Identifiers
urn:nbn:se:uu:diva-382092 (URN)978-91-513-0662-9 (ISBN)
Public defence
2019-06-14, Zootisalen, Norbyvägen 14-18, Uppsala, 13:00 (English)
Opponent
Supervisors
Funder
Swedish Research Council Formas, 146400178Swedish Research Council, 621-2013-4503
Available from: 2019-05-22 Created: 2019-04-20 Last updated: 2019-06-17
2. The response in native wildlife to an invading pathogen: Swedish amphibians and Batrachochytrium dendrobatidis
Open this publication in new window or tab >>The response in native wildlife to an invading pathogen: Swedish amphibians and Batrachochytrium dendrobatidis
2019 (English)Doctoral thesis, comprehensive summary (Other academic)
Abstract [en]

Emerging infectious diseases are causing mortality and declines in wildlife populations globally. My thesis aims to get as clear a picture as possible of the effect the invasive chytrid fungus Batrachochytrium dendrobatidis has on the Swedish amphibian community.

In Paper I I performed a large-scale survey testing for the presence of Bd in three regions in Sweden (Southern, Central and Northern). I sampled 1917 amphibians from 101 localities and found that Bd was widespread in southern and central Sweden, occurring in all nine investigated species and in 45.5 % of the sampled sites with an overall prevalence of 13.8%. I found a positive correlation between the temperature at spawning for each species and species prevalence. Species that require higher temperatures for egg-laying are distributed in the southern parts of the country, which led to a higher prevalence in the southern region.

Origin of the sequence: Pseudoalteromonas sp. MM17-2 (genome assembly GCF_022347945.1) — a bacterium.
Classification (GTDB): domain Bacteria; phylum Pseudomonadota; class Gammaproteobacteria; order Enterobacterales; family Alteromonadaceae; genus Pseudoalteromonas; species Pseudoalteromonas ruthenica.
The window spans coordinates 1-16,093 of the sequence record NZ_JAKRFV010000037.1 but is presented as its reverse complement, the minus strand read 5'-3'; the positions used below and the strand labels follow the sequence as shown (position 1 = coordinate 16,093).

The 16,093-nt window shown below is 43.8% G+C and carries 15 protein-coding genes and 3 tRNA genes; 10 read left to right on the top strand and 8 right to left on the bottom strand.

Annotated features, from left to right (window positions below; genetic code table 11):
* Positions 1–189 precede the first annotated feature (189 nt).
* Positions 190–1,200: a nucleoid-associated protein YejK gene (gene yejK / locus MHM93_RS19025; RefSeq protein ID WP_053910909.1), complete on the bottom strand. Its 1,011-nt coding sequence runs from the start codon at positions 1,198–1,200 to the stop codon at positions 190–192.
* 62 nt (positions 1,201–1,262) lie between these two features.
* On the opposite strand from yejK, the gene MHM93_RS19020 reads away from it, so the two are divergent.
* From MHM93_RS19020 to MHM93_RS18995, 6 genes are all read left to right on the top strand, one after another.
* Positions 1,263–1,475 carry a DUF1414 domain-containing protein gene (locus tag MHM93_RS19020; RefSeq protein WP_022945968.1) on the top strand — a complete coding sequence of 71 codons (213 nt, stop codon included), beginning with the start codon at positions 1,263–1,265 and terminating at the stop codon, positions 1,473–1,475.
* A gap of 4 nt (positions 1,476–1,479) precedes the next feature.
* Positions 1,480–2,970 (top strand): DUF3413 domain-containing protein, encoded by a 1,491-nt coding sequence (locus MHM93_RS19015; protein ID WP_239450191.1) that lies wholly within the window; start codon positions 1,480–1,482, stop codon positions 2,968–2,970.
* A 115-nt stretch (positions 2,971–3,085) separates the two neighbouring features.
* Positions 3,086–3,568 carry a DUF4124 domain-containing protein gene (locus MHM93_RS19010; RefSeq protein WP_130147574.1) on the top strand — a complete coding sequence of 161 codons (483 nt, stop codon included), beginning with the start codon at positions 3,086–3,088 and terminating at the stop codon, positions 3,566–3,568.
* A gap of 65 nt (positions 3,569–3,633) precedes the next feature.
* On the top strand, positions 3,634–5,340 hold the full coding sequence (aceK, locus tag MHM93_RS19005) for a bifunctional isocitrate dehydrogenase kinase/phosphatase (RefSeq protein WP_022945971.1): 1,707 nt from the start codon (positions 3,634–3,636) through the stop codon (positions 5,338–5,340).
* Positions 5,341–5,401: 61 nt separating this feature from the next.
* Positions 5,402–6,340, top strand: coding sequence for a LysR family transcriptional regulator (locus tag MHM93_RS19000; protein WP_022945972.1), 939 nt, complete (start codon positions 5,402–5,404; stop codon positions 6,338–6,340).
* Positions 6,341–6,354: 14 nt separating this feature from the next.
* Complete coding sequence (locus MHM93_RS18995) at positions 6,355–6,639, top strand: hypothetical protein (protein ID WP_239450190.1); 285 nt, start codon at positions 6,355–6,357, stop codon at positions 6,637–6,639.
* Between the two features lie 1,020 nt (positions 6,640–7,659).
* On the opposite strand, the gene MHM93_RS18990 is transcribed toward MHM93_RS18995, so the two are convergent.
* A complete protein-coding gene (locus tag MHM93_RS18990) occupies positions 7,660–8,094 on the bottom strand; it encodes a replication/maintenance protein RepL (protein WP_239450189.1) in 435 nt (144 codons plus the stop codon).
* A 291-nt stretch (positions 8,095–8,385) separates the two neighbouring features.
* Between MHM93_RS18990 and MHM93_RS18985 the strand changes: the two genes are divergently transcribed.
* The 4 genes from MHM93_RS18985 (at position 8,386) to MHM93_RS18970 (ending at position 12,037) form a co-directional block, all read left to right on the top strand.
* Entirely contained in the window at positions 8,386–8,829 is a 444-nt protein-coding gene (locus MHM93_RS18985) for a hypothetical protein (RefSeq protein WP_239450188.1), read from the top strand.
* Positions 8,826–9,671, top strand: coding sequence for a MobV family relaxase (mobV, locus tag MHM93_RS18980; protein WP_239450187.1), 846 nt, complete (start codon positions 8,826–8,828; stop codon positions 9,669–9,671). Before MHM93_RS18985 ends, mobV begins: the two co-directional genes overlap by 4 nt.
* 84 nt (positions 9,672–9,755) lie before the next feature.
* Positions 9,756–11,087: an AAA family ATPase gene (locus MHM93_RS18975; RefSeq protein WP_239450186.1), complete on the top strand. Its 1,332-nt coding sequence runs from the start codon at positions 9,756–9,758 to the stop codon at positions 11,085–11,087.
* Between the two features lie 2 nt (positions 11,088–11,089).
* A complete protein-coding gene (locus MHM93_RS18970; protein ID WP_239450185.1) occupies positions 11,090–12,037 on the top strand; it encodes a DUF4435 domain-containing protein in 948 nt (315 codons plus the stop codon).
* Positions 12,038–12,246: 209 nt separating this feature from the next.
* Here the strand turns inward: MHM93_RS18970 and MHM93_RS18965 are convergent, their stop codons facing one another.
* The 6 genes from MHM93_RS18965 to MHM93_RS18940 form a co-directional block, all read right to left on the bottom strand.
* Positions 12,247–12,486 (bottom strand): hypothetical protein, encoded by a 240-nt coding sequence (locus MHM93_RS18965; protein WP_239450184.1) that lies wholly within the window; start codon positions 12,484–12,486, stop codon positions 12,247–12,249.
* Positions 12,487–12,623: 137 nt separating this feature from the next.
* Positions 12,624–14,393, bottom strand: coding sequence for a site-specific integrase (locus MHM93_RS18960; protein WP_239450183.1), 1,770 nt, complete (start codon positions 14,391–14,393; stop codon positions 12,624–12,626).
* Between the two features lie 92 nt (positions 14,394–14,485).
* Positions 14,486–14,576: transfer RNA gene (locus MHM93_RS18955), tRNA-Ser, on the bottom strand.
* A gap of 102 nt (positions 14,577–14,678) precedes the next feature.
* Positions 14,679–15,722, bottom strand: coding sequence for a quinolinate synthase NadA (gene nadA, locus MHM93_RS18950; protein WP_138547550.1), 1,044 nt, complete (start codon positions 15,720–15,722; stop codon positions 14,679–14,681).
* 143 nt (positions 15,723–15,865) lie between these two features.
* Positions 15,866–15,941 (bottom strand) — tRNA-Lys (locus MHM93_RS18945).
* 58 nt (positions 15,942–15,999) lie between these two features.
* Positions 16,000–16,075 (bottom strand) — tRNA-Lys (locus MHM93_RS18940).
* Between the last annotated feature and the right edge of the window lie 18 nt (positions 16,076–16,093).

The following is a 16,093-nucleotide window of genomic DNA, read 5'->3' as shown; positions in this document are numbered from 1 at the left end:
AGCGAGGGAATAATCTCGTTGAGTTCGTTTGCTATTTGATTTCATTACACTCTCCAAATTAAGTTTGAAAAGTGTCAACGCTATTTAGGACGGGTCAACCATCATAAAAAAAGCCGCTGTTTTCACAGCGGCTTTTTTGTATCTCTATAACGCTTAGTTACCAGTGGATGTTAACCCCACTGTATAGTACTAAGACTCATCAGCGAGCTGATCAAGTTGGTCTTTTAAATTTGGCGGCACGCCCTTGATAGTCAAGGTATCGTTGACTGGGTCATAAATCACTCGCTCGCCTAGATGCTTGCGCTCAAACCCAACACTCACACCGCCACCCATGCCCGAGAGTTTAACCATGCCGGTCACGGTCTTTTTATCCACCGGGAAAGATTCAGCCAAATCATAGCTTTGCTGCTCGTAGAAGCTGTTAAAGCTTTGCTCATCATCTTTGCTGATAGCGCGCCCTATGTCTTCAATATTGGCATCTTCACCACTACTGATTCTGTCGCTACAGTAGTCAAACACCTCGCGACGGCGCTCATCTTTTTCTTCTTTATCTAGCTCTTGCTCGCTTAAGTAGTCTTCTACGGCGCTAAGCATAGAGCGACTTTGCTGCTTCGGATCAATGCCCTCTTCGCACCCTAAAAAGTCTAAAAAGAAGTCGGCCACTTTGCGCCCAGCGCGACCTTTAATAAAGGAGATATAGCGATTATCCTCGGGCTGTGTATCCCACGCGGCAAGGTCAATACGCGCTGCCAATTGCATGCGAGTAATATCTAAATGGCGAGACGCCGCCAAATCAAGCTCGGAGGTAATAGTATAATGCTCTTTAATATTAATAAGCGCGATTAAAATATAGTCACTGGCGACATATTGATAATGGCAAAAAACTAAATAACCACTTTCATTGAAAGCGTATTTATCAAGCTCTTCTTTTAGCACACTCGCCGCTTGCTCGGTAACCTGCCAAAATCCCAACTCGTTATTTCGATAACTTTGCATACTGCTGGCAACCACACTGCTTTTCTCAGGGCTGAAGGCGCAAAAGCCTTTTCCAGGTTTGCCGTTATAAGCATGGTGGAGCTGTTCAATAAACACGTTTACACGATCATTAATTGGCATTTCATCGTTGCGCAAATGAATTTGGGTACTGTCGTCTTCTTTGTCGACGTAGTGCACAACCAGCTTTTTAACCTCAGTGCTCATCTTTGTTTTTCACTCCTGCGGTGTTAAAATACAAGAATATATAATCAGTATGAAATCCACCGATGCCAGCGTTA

In Paper II, I investigated which local environmental factors in breeding habitats, landscape structure and amphibian community affect the occurrence and prevalence of Bd among breeding sites in southern Sweden. Bd prevalence in the four species with the highest prevalence (Bombina bombina, Bufotes variabilis, Epidalea calamita and Rana arvalis) was higher in ponds surrounded by less mature forest, few wetlands, and higher pH.

In Papers III and IV, I looked at species and population differences in responses to Bd infection. I performed an infection experiment described in Paper III, where I exposed individuals from two common Swedish species (moor frog R. arvalis and common toad Bufo bufo) originating from two regions (north and south) with two different strains of Bd (from Sweden and the UK). I found that infection led to lower survival and growth in both species, more so in B. bufo than in R. arvalis. Small size proved to be a strong determinant of survival. As individuals from the northern population were significantly smaller than the southern ones, this may have led to the northern populations being more affected by Bd infection. In Paper IV, I studied variation in MHC Class IIB loci in B. bufo along a latitudinal gradient across Sweden. Variation in MCH genes decreased from south to north. Also, differences in survival from the experiment in Paper III could be explained by MHC haplotypes. I found that survival in the southern region was dependent on both Bd-strain and MHC haplotype.

Place, publisher, year, edition, pages
Uppsala: Acta Universitatis Upsaliensis, 2019. p. 44
Series
Digital Comprehensive Summaries of Uppsala Dissertations from the Faculty of Science and Technology, ISSN 1651-6214 ; 1879
Keywords
Emerging diseases, chytrid, amphibians, wildlife
National Category
Ecology
Research subject
Biology with specialization in Animal Conservation
Identifiers
urn:nbn:se:uu:diva-396987 (URN)978-91-513-0812-8 (ISBN)
Public defence
2019-12-13, Ekmansalen, EBC, Norbyvägen 14, Uppsala, 10:00 (English)
Opponent
Supervisors
Funder
Swedish Research Council Formas
Available from: 2019-11-15 Created: 2019-11-12 Last updated: 2019-11-18